old man, firm in the principles of his youth, did not, The message delivered to her by Butler from the in outward appearance at least, permit a thought of stranger in the Park tallied exactly with the contents his family distress to interfere with the stoical reserve of the letter, but assigned a later hour and a different of his countenance and manners. He even chid his place of meeting,. Apparently the writer of the letter daughter for having neglected, in the distress of the had been compelled to let Butler so far into his con- morning, some trißing domestic duties which fell fidence, for the sake of announcing this change to under her department. Jeanie. She was more than once on the point of " Why, what meaneth this, Jeanie ?" said the old producing the billet, in vindication of herself from man-" The brown four-year-auld's milk is not seiled her lover's half-hinted suspicions. But there is some yet, nor the bowies put up on the bink. If ye neglect thing in stooping to justification which the pride of your warldly duties in the day of affliction, what coninnocence does not at all times willingly submit to; fidence have I that ye mind the greater matters that besides that the threats contained in ihe letter, in concern salvation ? God knows, our bowies, and our case of her betraying the secret, hung heavy on her pipkins, and our draps o' milk, and our bits o' bread, heart. It is probable, however, thai, had they re are nearer and dearer to us than the bread of life.” mained longer together, she might have taken the Jeanie, not unpleased to hear her father's thoughts resolution to submit the whole matter to Butler, and thus expand themselves beyond the sphere of his imbe guided by him as to the line of conduct which mediate distress, obeyed him, and proceeded to put she should adopt. And when, by the sudden inter- her household matters in order; while old David moruption of their conference, she lost the opportunity of ved from place to place about his ordinary employdoing so, she felt as if she had been unjust to a friend, ments, scarce showing, unless by a nurvous impawhose advice might have been highly useful, and tience at remaining long stationary, an occasional whose attachment deserved her full and unreserved convulsive sigh, or twinkle of the eyelid, that he was confidence.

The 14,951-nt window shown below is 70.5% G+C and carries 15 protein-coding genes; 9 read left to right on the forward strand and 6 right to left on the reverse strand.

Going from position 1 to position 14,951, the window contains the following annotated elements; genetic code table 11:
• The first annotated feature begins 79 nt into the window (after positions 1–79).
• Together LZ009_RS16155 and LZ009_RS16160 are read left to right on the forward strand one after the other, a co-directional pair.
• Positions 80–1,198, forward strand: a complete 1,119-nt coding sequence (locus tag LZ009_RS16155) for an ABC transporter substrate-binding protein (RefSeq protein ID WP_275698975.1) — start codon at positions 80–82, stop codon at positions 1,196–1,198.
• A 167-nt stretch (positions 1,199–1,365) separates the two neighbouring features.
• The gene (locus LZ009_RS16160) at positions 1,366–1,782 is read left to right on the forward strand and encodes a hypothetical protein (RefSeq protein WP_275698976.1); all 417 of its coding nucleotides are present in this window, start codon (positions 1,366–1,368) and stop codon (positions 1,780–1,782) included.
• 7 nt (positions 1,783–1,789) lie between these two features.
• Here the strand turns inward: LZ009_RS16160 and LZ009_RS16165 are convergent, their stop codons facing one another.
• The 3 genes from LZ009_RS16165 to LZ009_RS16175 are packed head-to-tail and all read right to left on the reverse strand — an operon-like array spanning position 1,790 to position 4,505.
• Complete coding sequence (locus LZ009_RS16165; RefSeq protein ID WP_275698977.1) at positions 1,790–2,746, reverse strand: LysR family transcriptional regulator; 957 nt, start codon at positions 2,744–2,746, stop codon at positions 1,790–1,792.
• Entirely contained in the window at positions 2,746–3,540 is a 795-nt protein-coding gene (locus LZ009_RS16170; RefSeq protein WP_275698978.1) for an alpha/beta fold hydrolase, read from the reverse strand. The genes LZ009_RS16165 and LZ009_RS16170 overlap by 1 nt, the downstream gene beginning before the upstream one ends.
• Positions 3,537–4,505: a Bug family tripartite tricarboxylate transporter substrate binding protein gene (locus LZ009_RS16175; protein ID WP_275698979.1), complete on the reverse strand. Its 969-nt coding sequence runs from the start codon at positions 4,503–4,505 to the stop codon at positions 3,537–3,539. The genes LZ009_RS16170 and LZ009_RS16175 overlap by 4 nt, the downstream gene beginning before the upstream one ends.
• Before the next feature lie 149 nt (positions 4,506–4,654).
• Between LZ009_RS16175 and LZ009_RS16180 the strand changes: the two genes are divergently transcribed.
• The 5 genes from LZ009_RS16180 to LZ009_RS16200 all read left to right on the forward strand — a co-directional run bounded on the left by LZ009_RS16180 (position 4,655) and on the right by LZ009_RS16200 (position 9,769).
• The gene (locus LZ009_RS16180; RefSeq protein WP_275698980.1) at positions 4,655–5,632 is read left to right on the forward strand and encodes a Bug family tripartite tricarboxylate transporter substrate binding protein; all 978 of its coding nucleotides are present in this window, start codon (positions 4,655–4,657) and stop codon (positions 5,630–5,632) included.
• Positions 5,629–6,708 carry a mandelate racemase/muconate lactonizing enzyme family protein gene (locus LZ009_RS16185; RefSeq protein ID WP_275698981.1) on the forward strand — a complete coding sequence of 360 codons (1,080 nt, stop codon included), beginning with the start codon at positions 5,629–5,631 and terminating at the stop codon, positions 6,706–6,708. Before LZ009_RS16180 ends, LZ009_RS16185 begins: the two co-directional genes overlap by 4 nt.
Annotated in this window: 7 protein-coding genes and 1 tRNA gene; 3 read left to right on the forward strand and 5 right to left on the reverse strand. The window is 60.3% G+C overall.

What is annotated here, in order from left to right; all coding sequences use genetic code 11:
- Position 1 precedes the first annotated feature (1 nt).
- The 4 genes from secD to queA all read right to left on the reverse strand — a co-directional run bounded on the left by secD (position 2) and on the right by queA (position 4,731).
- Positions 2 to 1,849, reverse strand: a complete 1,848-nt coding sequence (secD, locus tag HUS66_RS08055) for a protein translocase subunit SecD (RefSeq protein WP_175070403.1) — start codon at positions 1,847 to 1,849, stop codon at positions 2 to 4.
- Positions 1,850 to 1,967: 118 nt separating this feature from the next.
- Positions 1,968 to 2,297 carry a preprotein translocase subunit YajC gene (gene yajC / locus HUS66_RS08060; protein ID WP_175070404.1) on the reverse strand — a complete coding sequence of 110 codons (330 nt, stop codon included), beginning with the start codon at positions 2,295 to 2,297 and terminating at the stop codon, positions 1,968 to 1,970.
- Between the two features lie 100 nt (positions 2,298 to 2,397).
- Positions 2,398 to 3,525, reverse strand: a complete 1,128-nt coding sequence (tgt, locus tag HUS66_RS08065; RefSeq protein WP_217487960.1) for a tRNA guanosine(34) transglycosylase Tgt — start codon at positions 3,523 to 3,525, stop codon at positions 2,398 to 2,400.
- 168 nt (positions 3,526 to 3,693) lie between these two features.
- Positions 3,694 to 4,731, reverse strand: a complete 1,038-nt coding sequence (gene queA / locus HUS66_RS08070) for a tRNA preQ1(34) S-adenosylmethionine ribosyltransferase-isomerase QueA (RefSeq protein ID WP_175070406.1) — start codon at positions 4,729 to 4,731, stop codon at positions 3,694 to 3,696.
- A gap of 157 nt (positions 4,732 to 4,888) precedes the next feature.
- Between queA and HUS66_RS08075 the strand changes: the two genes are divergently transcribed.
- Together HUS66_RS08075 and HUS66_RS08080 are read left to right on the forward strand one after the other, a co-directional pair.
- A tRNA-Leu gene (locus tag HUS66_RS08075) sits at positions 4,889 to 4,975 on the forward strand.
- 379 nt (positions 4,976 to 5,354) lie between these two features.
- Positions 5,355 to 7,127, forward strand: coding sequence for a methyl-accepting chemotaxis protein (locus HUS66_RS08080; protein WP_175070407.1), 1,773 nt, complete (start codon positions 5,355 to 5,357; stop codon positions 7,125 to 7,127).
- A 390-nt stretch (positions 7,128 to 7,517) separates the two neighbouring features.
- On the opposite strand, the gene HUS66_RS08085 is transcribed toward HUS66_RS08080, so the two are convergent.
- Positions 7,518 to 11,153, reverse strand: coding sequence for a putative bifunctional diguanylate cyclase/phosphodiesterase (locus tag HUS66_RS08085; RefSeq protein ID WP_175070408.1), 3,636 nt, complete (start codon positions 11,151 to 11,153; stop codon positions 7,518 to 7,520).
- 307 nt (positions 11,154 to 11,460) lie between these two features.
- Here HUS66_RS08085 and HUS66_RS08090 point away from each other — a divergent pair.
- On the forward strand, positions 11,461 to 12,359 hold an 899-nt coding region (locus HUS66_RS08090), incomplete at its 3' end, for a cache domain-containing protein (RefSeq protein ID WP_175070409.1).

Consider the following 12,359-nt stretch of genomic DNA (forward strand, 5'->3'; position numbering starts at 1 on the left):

labouring under the yoke of such bitter affliction. To have recourse to her father upon this occasion, The hour of noon came on, and the father and she considered as highly imprudent. There was no child sat down to their homely sepast. In his petipossibility of conjecturing in what light the matter tion for a blessing on the meal, the poor old man might strike old David, whose manner of acting and added to his supplication, a prayer that the bread 'thinking in extraordinary circumstances depended eaten in sadness of heart, and the bitter waters of upon feelings and principles peculiar to himself, the Merah, might be made as nourishing as those which Operation of which could not be calculated upon even had been poured forth from a full cup and a plentiful jy those best acquainted with him. To have re- basket and store ; and having concluded his benedicquested some female friend to have accompanied her tion, and resumed the bonnet which he had laid "re to the place of rendezvous, would perhaps have been verently aside," he proceeded to exhort his daughter the most eligible expedient; but the threats of the to eat, not by example indeed, but at least by precept writer, that betraying his secret would prevent their "The man after God's own heart," he said, "washmeeting (on which her sister's safety was said to de' ed and anointed himself